After beginning the day with an opening gap higher, the bears attacked again and sent stocks lower, but a solid reversal in the final ninety minutes of trading pushed stocks back into positive territory. Small caps rebounded nicely, as the Russell 2000 Index turned an intraday loss of 1.0% into a closing gain of 0.6%. The Nasdaq Composite similarly showed a loss of 1.2% at its worst level, but finished with a 0.3% gain. The S&P 500 advanced 0.2% and the Dow Jones Industrial Average rallied 0.5%, but the S&P Midcap 400 continued to show relative weakness and gained less than 0.1%. The intraday price pattern of the broad market was indicative of a bullish reversal day that often occurs after an extended downtrend.
Confirming yesterday’s bullish price pattern was a healthy rise in turnover across the board. Total volume in the Nasdaq surged 32% higher, while volume in the NYSE was 18% higher than the previous day’s level. The broad market’s gains on higher volume means yesterday was an “accumulation day” that signaled institutional buying. When this occurs in combination with the type of intraday reversal patterns that we saw yesterday, it usually leads to further upside momentum, at least in the short-term. Stocks collapsed immediately after the S&P 500 had its last “accumulation day” on July 11. When the market is very weak, “accumulation days” that occur after stocks have bounced off their lows are often the result of institutional selling into strength rather than buying interest. But yesterday’s high volume gains occurred at the bottom of an extended downward move, which represents institutional buying into weakness as opposed to selling into strength. Market internals finished positive, but not by a wide margin. Nevertheless, the advancing/declining volume ratios recovered from the rather negative levels that were present at mid-day.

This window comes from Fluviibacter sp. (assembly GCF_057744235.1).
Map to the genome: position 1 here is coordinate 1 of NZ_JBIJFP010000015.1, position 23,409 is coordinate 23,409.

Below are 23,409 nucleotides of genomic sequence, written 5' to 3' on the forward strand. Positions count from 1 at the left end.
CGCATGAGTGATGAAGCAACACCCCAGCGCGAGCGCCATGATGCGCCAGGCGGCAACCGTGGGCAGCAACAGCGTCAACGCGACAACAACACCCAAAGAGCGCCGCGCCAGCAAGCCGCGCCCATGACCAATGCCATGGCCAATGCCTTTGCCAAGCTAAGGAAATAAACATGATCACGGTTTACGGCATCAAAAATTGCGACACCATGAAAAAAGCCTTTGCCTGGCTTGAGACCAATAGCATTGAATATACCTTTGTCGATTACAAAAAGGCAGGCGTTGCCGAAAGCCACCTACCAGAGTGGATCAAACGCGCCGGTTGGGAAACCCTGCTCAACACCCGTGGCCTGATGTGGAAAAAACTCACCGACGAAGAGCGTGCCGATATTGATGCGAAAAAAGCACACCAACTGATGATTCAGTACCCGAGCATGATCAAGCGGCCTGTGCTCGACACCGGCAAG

Yesterday morning’s weakness caused our short position in the S&P Midcap SPDR (MDY) to reach our original price target. As such, we covered the remaining shares for a gain of more than 7 points. Within one hour of trading down to our target price, MDY began to reverse with the broad market and actually closed nearly 1.5 points higher than where we covered the position. One subscriber subsequently e-mailed us, asking how we originally determined an accurate downside price target on the trade setup. Rather than e-mailing that person a direct response, we thought the subject would be an interesting educational blurb to cover in today’s Wagner Daily. The daily chart below illustrates our entry and exit points on the trade, while the commentary that follows explains the original premise of the setup:
We originally sold short MDY on July 7, then subsequently added 50% more shares on July 10, giving us an average price of 137.69 on the full position. At the time of the initial entry, the broad market had begun to show signs that its prior rally was running out of gas. The key signal was the relative weakness in the Semiconductor Index ($SOX), which had already fallen below its prior low from June and was dragging down the Nasdaq. Further, breakouts began failing again and overall volume was increasing near the highs. This combination of factors told us it was time to re-short one of the broad-based ETFs into the bounce off the June lows. To determine which one, we simply looked at relative weakness and determined that MDY was lagging the most on the way back up and dropping the most on the down days. The specific impetus that caused us to sell short on July 7 was that MDY had dropped back down to its 200-day moving average (the orange line), after being unable to rally above its 50-day MA (the teal line). We anticipated that MDY would fall apart quickly if the broad market weakness continued because it had already dropped back down to its 200-MA. However, we wanted confirmation that it would not probe below the 200-MA and reverse sharply higher the next day. On the morning of July 10, MDY briefly attempted to rally, but it sold off again and closed below its 200-day MA. This gave us the confirmation we were looking for, so we added to the position at that point.